“Those who are most angry at you, Mark, are the people who believe that the media’s job is to advance the agenda of the Liberal Democratic Party.”
Mr. Knoller is only receptive to those commenters who blindly support him as he has supported Mr. Bush by questioning the motivation of his detractors and blatantly distorting and falsifying the arguments of his critics.

Mr. Knoller continues to make it clear that he has completely missed the point. He is offended by the complaints as to his lack of journalistic integrity and in response he lashes out blindly at those who see his reporting for what it is; investigation free regurgitation of the Administration's talking points.

Mr. Knoller ends his posting by saying that "if the day comes when reporters substitute what they believe for what they know, we’ll all be poorer for it." Unfortunately the day has already come where reporters, Mr. Knoller among them, have substituted what the Administration tells them for the truth, and we are most assuredly the poorer for it.

Friday, April 27, 2007

Mark Knoller Can't Handle The Truth

Updated Below

CBS News White House Correspondent Mark Knoller's response to Bill Moyers' "Buying The War" documentary was lamentable and hilarious in its imperviousness despite its tragic implications.

As a member of the Washington press corps Mr. Knoller is offended by the suggestion that he and his colleagues have done anything wrong, despite mounds of evidence, and the clear portrayal of the press' abdication of its responsibilities laid out by Mr. Moyers. Mr. Knoller clearly believes that as a reporter, especially a Washington based reporter that his word should always be taken as truth and that he and the press corps at large are above reproach and questioning. (Glenn Greenwald has examined this fantastical notion on several occasions)

Mr. Knoller, who called "Buying The War" "unfounded" and "misrepresentative", provides no evidence to support his claims. The best that Mr. Knoller can do is to complain about Mr. Moyers' coverage of the Presidential press conference held on March 6, 2003. Mr. Knoller states:

The broadcast began by focusing on the performance of reporters at President Bush’s news conference on March 6, 2003. We didn’t know it at the time, but it turned out to be 13 days before the U.S.-led invasion of Iraq.

Moyers charges in his opening sentences that the press “largely surrendered its independence and skepticism” and joined with the Bush Administration in marching to war.

Pointing to that news conference, Moyers claims that the White House press corps asked “no hard questions” about the president’s arguments for war.

He shows only a single, brief example of a question – deep in the news conference – in which a reporter asked Mr. Bush to reflect on how he was guided by his faith at that difficult time. Admittedly, it was a softball.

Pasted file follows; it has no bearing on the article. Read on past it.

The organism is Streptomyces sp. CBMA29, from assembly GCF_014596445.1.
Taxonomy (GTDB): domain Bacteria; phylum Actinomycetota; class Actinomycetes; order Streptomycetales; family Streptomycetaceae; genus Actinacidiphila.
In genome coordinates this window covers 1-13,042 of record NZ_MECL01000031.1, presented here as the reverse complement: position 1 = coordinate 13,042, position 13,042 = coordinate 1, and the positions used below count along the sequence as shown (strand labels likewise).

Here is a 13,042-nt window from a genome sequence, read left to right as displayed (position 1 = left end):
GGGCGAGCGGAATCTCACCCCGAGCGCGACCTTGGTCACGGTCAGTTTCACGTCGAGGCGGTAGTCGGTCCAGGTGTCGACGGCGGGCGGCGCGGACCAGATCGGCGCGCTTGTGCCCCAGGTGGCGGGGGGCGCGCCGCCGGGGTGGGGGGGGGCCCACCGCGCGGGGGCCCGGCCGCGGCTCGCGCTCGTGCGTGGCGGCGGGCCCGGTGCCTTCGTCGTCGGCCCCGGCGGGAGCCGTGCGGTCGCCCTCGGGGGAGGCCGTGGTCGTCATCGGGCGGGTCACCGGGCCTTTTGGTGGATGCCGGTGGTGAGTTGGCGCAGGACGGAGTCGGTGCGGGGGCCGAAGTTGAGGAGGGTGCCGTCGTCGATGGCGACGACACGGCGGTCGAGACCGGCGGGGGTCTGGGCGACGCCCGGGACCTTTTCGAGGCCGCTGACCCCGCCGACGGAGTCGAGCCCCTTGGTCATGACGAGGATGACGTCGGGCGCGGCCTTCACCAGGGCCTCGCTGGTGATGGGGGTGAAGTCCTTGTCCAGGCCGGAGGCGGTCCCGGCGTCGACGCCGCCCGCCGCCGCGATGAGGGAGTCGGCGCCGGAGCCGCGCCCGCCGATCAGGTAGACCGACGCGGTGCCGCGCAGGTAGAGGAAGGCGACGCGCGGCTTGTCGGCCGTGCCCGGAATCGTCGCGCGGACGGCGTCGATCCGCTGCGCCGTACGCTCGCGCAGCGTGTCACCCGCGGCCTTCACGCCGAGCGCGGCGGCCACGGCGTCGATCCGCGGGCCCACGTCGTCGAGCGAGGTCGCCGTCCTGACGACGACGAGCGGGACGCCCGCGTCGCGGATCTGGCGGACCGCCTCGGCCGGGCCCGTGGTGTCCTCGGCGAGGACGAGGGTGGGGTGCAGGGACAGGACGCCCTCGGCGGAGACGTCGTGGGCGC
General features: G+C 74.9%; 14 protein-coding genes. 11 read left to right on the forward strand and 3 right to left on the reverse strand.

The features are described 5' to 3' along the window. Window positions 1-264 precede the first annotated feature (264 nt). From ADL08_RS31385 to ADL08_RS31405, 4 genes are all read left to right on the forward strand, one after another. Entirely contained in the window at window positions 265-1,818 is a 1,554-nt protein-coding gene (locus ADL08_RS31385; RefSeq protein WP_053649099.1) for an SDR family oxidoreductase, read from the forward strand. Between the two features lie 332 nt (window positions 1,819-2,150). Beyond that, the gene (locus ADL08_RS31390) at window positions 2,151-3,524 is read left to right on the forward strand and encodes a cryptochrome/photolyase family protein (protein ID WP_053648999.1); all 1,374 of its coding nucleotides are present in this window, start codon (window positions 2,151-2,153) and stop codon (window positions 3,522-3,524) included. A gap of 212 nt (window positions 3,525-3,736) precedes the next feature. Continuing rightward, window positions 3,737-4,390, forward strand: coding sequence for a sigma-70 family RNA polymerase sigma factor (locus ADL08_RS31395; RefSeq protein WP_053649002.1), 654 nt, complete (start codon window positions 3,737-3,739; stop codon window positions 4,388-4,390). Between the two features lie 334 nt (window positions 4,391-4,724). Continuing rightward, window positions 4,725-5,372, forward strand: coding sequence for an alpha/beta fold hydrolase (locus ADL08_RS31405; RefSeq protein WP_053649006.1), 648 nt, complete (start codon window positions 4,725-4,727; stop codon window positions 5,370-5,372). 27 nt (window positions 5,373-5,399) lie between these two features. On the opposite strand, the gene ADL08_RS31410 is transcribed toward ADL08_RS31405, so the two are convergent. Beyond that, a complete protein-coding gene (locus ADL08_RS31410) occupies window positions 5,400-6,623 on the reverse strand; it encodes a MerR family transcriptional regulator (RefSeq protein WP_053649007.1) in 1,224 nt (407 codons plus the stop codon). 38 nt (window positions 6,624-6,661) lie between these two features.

But Moyers did not cite any of the other much more pointed questions put to the President that evening in the East Room.

Richard Keil of Bloomberg News questioned the Administration’s intelligence claims about Saddam Hussein and the doubts of U.S. allies.

Jim Angle of Fox News also challenged the President’s assertions about Saddam.

John King of CNN asked the President to respond to critics who portray his animosity toward Saddam as personal. Further, he asked whether US action would make the world a more dangerous place. King also wanted Mr. Bush to address the risks of going to war and the impact on the American people.

Terry Moran of ABC also pressed the President about the doubts and reservations of U.S. allies to his approach.

My colleague Bill Plante challenged Mr. Bush to present hard evidence to back up his claims of Weapons of Mass Destruction in Iraq.

And so on.

Now, I can understand if Moyers didn’t like the President’s answers. Fair enough. But to portray reporters as mindless conduits of White House policies is unfounded.
If Mr. Knoller truly believes that the questions asked were pointed why does he not quote them directly instead of hinting at what was said?

Here is my response to Mr. Knoller in his comments section:
Mr. Knoller,
Your response to Mr. Moyers' well researched,and direct documentary demonstrates precisely the problems currently inhabiting the Washington press corps.

Why do you not quote your colleagues questions from the March 6th press conference? You hint that actual questions were asked and that they were not all 'soft-ball' setups. However the transcript of the press conference does not support your insinuations.

You further omit the fact that President Bush only called on predetermined reporters from a list, a fact that he callously admitted halfway through the press conference. You were called on during that press conference Mr. Knoller, had you submitted the question that you asked of Mr. Bush in advance?

Your summations that you, the Washington press corps, behaved as true journalists is not supported by the facts in evidence as presented by Mr. Moyers, Gary Kayima in, and others.

Mr. Knoller your statements are shallow and false. They are defensive and misleading in the extreme, you sir, should be embarrassed to call yourself a journalist. Even now you fail to pursue the truth and provide it to your audience.

For a more in depth dissection of your complaints as to Mr. Moyers portrayal of the March 6th press conference please visit my blog at:
(post available soon)

I will write again in response to your challenge of this morning.